Judee Sill Worked with Every Important Singer-Songwriter of the 1970s—and You’ve Never Heard of Her
In Rediscovery, GARAGE trains its eye on a creator who has hitherto been lost to the sands of time. This week: the 1970s folk artist Judee Sill.
Judee Sill with acoustic guitar in 1971. Photo by GAB Archive/Redferns.
Joni, Linda, the Eagles—all fine people (presumably) and musicians, but there was another who was treading the treacherous road of the music industry with them in the 1970s and has since been relegated to a niche, considered an insider’s artist: Judee Sill. Contrary to the sweet, halcyon image of the folk singer strumming away with flowers in her hair, Ms. Sill was an ambitious artist with a rough context. Hailing from California, she escaped an abusive home as a teen, managed a few armed robberies sometime around finishing high school, and experienced reform school (where she discovered gospel music) and addiction before eventually becoming the first signee to release an album, her self-titled debut, on David Geffen’s new Asylum record label in 1971. Joni Mitchell’s then-lover, Graham Nash (of Crosby, Stills & Nash) produced the record’s first single, which carried the delightfully declarative title of “Jesus Was a Cross Maker” and was said to be written as a heartbroken tribute to songwriter JD Souther. To be clear though: I don’t think either of those gents’ tunes can hold a candle to Judee’s; her work burns bright enough on its own.
Openly Christian (she was the church organist at the reform school), she definitely cut a figure through the music scene, but entirely in her own style. Where others wanted to rock out, Judee was insisting on lyrical reflection, romantic longing tinged with religious fervor, and intricate arrangement for strings. Just try trashing a hotel room to her songs—you’ll probably end up weeping with your head firmly lodged in the mini trashcan. From Judee Sill’s first track, “Crayon Angels,” to “Lady-O” (both of which were purportedly originally written as part of a $35-a-week writing gig for the Turtles), it’s clear there was something special happening. In the first few lines of “Crayon Angels,” agnostics and atheists alike might get squirmy:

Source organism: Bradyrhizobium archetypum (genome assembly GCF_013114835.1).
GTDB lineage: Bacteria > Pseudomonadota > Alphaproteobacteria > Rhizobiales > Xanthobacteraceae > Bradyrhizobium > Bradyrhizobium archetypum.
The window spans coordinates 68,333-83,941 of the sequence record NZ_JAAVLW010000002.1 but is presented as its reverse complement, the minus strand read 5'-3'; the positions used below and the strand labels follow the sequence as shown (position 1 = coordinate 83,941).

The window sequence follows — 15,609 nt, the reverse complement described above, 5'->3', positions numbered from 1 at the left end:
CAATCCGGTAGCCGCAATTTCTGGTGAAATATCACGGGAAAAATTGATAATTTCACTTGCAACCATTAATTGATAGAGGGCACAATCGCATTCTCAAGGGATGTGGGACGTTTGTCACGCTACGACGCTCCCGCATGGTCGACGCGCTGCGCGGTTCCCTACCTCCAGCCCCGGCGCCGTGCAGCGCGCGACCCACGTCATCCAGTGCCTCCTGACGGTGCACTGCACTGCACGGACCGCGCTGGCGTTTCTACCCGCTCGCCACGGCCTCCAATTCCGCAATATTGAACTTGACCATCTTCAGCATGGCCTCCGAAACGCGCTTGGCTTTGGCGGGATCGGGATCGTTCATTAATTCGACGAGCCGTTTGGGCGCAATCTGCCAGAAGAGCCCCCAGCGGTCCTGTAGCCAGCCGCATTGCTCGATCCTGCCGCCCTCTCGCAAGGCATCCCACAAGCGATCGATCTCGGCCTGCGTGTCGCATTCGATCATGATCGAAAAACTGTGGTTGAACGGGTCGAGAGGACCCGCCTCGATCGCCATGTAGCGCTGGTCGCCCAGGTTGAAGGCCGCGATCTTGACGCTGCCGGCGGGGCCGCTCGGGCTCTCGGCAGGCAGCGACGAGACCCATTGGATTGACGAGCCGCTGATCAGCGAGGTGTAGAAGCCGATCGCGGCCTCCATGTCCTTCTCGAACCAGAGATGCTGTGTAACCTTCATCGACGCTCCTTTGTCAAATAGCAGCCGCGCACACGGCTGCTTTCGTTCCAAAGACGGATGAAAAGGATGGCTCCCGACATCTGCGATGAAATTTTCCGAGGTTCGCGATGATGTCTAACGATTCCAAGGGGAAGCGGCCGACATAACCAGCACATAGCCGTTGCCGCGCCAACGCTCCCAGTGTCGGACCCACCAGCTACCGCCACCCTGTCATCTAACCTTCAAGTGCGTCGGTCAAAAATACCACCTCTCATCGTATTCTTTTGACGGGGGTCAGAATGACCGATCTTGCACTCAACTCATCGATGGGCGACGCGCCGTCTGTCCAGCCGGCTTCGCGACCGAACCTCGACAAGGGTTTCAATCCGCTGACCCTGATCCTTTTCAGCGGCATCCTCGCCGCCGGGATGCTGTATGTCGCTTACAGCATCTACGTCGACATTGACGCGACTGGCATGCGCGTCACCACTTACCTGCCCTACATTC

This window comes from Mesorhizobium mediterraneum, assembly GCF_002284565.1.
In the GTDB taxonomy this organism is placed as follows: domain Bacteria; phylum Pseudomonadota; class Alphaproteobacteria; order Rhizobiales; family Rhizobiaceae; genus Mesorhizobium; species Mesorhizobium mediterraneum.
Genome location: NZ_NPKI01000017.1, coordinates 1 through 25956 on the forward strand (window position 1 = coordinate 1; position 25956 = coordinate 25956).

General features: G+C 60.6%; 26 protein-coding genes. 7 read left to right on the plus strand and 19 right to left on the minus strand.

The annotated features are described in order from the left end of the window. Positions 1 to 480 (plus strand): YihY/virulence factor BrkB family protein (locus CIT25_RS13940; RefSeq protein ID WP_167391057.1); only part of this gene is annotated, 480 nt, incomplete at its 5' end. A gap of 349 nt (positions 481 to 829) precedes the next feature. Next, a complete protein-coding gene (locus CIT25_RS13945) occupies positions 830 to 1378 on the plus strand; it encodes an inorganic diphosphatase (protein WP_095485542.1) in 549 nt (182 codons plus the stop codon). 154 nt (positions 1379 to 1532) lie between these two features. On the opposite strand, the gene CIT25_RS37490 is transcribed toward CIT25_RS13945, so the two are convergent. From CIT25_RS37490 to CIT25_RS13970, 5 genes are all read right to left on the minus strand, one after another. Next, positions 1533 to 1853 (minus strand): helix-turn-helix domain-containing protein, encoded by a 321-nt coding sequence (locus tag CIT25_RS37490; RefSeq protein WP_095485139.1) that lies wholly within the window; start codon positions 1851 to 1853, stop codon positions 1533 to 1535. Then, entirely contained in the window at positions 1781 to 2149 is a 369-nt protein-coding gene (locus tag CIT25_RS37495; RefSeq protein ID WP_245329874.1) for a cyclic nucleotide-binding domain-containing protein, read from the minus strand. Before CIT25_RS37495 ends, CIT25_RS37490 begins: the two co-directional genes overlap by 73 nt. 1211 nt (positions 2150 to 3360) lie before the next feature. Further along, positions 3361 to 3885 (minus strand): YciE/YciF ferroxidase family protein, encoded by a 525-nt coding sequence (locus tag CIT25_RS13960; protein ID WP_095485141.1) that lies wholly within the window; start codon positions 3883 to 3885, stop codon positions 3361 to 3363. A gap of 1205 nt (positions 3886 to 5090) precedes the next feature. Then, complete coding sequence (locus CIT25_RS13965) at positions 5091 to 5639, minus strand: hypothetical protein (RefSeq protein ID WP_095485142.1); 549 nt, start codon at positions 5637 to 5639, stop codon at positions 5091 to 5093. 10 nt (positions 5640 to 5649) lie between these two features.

“Nothing’s happened, but I think it will soon / So I sit here waiting for God and a train / To the Astral plane”
But I say buck up and deal with it: this is a train to the Realm of Judee and if you can’t handle her at her waiting for ascension then you definitely won’t deserve her when, finally, the holy breath touches her like a wind song.
Just try trashing a hotel room to her songs—you’ll probably end up weeping with your head firmly lodged in the mini trashcan.
Audiences apparently weren’t having it back in the 1970s though: her second record, 1973’s Heart Food, didn’t sell well, and, according to some sources, her frustration with Geffen’s level of support led her to refer to him by a slur word for homosexuality while onstage on tour in the UK. That put the kibosh on promotion for her record, and her career never recovered.
My dearest Judee is back in the news, but under unfortunately miserable circumstances as the music playing in the background of a recent Instagram Story by Asia Argento commemorating Anthony Bourdain’s death. Some think J.S. also killed herself, but it’s not my place to measure the degree of intentionality in her 1979 overdose, a tragedy that was barely noticed at the time. Women who are geniuses die in obscurity all the time, I know. Judee isn’t memorable because of a salacious life story; her music outlasts her, and I’d prefer to let soldiers of the heart keep their secrets there too.